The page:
Wood Ash and It’s Many Uses



BY LISA S.T. DOSS

The enjoyment of a roaring fire continues to be a preferred pastime, whether its from the fireplace or backyard firepit. Despite the dust from the residual remnants, the collected scoops contain one of nature’s amazing gifts. Long before baking soda arrived, wood ash preserved foods, amended gardens, provided natural pest control, leavened baked goods and was an essential ingredient for soapmaking. The minerals, calcium, potassium, aluminum, magnesium, phosphorous and sodium, act as a liming agent to neutralize acidic soils, but that’s not all it can do. The next time you have a full bucket, apply the following uses to your garden and home!

GARDEN

Boosting Nutrients in the Compost: The term “potash” contains a potassium source, a building block of plant health. It comes from soaking ashes in water. As the letter “K” represents the alkali metal, potassium, it achieves a balance of PH levels. A less acidic compost creates the ideal environment for earthworms and increases the decomposition process. As a result, wood ash will ultimately nourish your garden, plants and trees. Avoid acid-loving crops, such as blueberries, rhododendrons, azaleas and potatoes.

Tip: If you live in a location of omnivores, such as bears, spreading a pile of wood ash over the compost prevents animals from entering an open bin.

Calcium Loving Plants: Gardeners often use crushed eggshells and bone meal to prevent a calcium deficiency. Rather than buy bone meal, add a fourth-cup of wood ash to each hole when planting broccoli, cabbage, carrots, cauliflower, celery, lettuce, melons, peppers, potatoes and tomatoes.

Prevent Frost Damage: In containing mineral salts, ash lowers the freezing point of water without damage to a plant’s leaves; therefore, sprinkle your more susceptible vegetables and fruits with ash.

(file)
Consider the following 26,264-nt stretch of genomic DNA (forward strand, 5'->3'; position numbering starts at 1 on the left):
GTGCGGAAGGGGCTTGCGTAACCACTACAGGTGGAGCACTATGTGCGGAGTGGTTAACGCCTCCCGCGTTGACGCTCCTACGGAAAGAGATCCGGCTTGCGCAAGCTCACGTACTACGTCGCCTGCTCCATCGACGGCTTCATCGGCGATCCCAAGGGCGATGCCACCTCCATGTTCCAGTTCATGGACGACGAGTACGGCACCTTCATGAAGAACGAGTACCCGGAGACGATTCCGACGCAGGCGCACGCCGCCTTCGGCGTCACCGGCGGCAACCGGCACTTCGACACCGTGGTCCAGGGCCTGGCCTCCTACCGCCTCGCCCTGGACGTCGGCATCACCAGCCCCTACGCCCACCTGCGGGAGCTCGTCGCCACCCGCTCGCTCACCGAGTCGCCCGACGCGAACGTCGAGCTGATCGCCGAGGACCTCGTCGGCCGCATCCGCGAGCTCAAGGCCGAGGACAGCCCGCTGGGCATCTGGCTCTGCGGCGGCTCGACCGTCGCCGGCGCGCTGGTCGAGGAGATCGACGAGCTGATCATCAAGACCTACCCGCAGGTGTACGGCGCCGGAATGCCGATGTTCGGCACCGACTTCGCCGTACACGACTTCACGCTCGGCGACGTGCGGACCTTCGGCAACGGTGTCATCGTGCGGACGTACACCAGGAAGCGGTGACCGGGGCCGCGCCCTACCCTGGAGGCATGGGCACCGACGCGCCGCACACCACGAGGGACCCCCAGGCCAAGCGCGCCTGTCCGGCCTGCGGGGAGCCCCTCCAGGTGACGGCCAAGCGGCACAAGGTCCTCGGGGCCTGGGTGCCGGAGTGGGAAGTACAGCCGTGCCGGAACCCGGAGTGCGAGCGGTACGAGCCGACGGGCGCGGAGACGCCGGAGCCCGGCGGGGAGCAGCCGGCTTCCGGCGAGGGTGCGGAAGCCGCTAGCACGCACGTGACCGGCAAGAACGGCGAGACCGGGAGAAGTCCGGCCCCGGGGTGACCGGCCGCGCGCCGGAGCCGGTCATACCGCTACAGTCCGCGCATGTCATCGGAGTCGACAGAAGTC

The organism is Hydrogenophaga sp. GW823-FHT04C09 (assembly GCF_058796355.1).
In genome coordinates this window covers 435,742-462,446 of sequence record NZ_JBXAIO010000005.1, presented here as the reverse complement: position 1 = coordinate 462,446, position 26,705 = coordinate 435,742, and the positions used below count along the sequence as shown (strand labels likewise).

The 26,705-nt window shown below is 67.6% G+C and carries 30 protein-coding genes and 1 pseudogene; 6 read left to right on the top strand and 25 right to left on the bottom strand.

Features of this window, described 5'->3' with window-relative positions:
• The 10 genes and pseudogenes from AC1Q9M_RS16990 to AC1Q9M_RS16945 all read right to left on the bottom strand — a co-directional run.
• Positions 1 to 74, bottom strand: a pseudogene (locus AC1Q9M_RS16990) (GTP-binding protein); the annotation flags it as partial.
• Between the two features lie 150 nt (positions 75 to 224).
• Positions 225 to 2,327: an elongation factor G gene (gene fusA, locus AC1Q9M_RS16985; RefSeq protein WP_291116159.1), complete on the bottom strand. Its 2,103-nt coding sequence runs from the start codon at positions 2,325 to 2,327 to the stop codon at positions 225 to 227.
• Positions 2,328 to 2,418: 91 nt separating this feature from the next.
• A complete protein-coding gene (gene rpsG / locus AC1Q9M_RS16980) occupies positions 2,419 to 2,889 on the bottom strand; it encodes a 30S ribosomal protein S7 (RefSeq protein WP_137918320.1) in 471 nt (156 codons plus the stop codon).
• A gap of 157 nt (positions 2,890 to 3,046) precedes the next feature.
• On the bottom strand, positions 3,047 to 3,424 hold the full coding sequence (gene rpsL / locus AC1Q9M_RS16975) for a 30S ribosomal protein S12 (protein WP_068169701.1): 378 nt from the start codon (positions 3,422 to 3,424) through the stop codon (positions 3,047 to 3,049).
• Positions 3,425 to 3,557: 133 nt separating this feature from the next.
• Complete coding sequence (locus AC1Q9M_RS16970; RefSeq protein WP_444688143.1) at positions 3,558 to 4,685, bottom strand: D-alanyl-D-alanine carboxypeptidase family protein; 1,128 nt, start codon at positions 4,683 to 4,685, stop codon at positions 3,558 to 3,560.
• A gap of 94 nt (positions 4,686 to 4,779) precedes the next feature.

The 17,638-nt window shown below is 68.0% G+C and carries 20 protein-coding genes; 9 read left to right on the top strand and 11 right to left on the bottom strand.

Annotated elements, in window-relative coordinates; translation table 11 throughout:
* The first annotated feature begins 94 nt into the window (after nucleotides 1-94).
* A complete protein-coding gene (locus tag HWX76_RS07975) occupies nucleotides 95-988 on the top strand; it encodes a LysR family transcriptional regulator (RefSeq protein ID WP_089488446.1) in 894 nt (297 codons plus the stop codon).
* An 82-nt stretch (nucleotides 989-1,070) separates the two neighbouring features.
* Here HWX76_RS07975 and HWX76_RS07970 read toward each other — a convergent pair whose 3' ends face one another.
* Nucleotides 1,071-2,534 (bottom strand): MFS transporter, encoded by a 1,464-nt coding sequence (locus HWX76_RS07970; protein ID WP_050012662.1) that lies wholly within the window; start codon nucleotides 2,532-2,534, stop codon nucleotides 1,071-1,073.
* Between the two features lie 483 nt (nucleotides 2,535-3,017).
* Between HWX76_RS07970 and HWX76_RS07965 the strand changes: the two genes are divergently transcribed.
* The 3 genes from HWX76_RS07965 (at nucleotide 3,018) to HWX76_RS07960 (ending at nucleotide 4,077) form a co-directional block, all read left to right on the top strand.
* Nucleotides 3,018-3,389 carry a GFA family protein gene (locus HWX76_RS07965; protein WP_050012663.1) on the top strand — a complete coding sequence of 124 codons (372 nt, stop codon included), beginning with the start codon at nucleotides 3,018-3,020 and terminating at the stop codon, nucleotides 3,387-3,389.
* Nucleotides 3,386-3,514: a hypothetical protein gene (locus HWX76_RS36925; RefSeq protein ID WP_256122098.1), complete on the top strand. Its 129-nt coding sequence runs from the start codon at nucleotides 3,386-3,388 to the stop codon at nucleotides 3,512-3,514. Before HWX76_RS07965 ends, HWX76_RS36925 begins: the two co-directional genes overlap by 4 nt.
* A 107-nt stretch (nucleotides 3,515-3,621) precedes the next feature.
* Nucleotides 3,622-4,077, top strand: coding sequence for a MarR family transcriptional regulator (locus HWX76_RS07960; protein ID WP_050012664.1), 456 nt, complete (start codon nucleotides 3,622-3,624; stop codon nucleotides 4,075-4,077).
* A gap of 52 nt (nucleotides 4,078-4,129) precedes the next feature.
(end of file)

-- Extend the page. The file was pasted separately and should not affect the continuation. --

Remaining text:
OUTDOORS

Winter Miracle Worker: Just remember wood ash when your walkway or vehicle requires a melting agent. A slight sprinkling on icy spots will melt without damage to the soil or concrete.

Pots and Camping: Combining a small amount of wood ash with water creates a weak lye and soap compound to clean the carbon buildup of outdoor pots, pans and coffee pots!

CRITTER DETERRENT

Slugs and Snails: Use a natural desiccant to eliminate critters with a high-water content. Just create a thin circle around your plants, and the slugs and snails will not cross the barrier. Reapply regularly.

Ants: As insects take over the lawn or infesting an object, the easy solution is to sprinkle wood ash. The presence alone forces ants to relocate.

Skunk Odor Remover: As a natural neutralizer of odors, dust cats or dogs with wood ash and allow them to remain outdoors for a few hours before giving the pet a thorough bath.

Tip: For outdoor animals, dogs, cats, rabbits, cows and chickens, a dust bath of wood ash is an effective way to control fleas and ticks.

HOME

Remove Indoor Humidity: Think of the purpose of baking soda; it absorbs odors from the air. Wood ash also absorbs moisture; therefore, place a small bowl in your refrigerator or musty room, such as a basement or poorly ventilated bathroom, to increase the air quality. One recommendation – check the container regularly.

Tip: Try placing a container in a dark corner to repel bugs.

Glass Cleaner: Combining wood ash with water removes soot from glass panels. The paste also cleans cloudy headlights!

Silver Polish: After dampening a towel, add a small amount of wood ash. This combination polishes tarnished silver!

Absorbs Oil Spills: Since wood ash removes flakes of paint from concrete, it can also take-in other spills, especially oil!

BEST WOOD OPTIONS

Although plentiful in North Carolina, softwood trees, such as cypress, pine or fir result in a short burn, high levels of smoke and creosote buildup. While not all wood burns hot, slow and clean, the best types of hardwoods are maple, oak, ash, birch and fruit trees. If cured, the wood ash provides the highest level of nutrients.

BUCKET OF SAFETY

Fires result each year from the improper disposal of ashes. Winds often arrive to uncover embers and ignite a forest, field or structural fire. It’s vital to wait several days until the embers cool before dumping the contents from a galvanized metal bucket, spreading and soaking with water! For added safety, never cover ashes!


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